German Finance Minister Wolfgang Schaeuble has said savings accounts in the eurozone are safe, adding that Cyprus is a special case and not a template for future rescues.
In an interview with Bild newspaper published Saturday, Schaeuble distanced himself from comments on Monday by Eurogroup chairman Jeroen Dijsselbloem, who said the rescue program agreed for Cyprus, the first to impose a levy on bank deposits, would serve as a model for future crises.
“Cyprus is and will remain a special one-off case,” Schaeuble said. “The savings accounts in Europe are safe.”
Schaeuble said the problem in Cyprus was that two large banks in Cyprus were in effect no longer solvent and the Cyprus government did not have enough money to guarantee savings.
“That’s why the other eurozone countries had to help,” he said. “Together in the Eurogroup we decided to have the owners and creditors take part in the costs of the rescue, in other words those who helped cause the crisis.”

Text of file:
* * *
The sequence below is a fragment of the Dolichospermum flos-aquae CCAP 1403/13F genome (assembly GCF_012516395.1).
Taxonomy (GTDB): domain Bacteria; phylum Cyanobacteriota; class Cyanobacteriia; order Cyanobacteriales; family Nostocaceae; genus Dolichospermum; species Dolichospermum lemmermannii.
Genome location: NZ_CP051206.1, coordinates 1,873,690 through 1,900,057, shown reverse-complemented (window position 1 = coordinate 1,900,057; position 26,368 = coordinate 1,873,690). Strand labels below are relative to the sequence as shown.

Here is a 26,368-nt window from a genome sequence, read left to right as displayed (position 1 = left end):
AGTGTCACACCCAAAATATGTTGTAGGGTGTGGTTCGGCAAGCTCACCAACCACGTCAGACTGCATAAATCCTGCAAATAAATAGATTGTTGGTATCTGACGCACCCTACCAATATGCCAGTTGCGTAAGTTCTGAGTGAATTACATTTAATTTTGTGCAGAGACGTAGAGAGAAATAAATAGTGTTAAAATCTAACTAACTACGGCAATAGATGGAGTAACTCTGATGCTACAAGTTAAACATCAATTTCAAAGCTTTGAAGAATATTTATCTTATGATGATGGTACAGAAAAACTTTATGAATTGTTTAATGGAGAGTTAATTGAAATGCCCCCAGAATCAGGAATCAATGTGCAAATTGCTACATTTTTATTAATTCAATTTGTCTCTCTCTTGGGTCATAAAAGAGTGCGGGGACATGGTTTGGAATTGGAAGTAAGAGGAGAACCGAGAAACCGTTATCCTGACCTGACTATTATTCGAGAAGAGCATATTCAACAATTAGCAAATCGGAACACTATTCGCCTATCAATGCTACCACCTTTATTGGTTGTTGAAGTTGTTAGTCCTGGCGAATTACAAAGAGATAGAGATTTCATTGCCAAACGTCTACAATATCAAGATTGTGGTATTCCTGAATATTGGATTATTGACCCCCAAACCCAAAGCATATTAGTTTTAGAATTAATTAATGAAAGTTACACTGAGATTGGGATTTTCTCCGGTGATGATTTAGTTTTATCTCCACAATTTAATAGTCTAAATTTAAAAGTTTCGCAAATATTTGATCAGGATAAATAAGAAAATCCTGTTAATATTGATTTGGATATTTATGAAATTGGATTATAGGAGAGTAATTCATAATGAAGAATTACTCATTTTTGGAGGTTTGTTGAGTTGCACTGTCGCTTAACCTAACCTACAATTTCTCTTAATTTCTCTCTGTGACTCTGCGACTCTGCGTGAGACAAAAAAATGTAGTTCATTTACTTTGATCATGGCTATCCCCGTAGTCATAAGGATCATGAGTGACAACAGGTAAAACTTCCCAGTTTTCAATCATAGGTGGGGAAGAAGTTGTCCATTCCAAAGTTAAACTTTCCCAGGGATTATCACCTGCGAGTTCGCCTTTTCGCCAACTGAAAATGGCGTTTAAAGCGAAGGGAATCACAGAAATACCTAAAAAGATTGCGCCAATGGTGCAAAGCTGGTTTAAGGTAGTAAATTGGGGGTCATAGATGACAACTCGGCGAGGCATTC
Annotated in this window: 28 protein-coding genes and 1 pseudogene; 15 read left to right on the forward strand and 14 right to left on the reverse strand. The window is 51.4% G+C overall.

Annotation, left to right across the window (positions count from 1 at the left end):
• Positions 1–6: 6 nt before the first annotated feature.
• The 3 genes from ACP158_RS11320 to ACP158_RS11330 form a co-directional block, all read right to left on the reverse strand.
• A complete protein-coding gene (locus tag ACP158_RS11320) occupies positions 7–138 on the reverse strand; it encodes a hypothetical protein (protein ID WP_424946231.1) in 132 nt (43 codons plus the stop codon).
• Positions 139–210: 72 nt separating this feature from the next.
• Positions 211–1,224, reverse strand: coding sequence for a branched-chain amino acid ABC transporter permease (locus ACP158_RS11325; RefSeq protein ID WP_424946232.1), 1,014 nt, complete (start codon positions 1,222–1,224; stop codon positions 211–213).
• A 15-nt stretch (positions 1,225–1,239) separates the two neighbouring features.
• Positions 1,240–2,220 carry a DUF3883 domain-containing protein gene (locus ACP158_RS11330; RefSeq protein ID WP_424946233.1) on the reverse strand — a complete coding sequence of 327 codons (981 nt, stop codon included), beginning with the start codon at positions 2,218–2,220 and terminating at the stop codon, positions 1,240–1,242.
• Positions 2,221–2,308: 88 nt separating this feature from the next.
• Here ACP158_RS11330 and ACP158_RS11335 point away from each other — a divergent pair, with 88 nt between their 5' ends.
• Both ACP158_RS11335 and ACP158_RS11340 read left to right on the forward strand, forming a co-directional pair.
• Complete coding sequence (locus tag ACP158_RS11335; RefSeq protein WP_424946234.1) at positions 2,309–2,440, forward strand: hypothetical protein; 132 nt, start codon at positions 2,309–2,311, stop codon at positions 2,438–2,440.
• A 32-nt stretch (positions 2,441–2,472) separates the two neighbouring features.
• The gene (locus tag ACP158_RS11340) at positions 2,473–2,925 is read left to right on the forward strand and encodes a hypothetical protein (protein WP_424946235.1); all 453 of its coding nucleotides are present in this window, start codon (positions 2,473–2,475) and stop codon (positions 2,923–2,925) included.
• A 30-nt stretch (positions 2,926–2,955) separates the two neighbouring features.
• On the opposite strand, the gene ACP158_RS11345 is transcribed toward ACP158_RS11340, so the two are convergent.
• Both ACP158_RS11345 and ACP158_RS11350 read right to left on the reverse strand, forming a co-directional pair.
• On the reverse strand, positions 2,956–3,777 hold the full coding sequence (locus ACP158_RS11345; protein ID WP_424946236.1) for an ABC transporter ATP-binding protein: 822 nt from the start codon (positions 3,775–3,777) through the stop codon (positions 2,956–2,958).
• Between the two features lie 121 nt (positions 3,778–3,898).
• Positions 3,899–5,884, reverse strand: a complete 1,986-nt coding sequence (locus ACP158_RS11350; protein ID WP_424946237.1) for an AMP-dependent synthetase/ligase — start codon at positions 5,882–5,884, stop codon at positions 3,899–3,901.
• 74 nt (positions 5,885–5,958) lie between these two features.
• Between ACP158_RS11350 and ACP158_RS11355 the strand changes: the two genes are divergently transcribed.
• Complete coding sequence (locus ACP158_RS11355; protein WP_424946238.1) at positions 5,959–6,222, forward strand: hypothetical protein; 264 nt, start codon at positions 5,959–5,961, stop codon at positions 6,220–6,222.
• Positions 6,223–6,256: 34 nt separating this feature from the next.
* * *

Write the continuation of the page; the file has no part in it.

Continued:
Schaeuble said he was confident Cyprus would be able to completely pay back the help. “Cyprus’s economy will now go through a long and painful period of adjustment. But then it will pay back the loan when it is on a solid economic foundation,” he said.
Schaeuble said the euro was stronger today than at any time since 2010.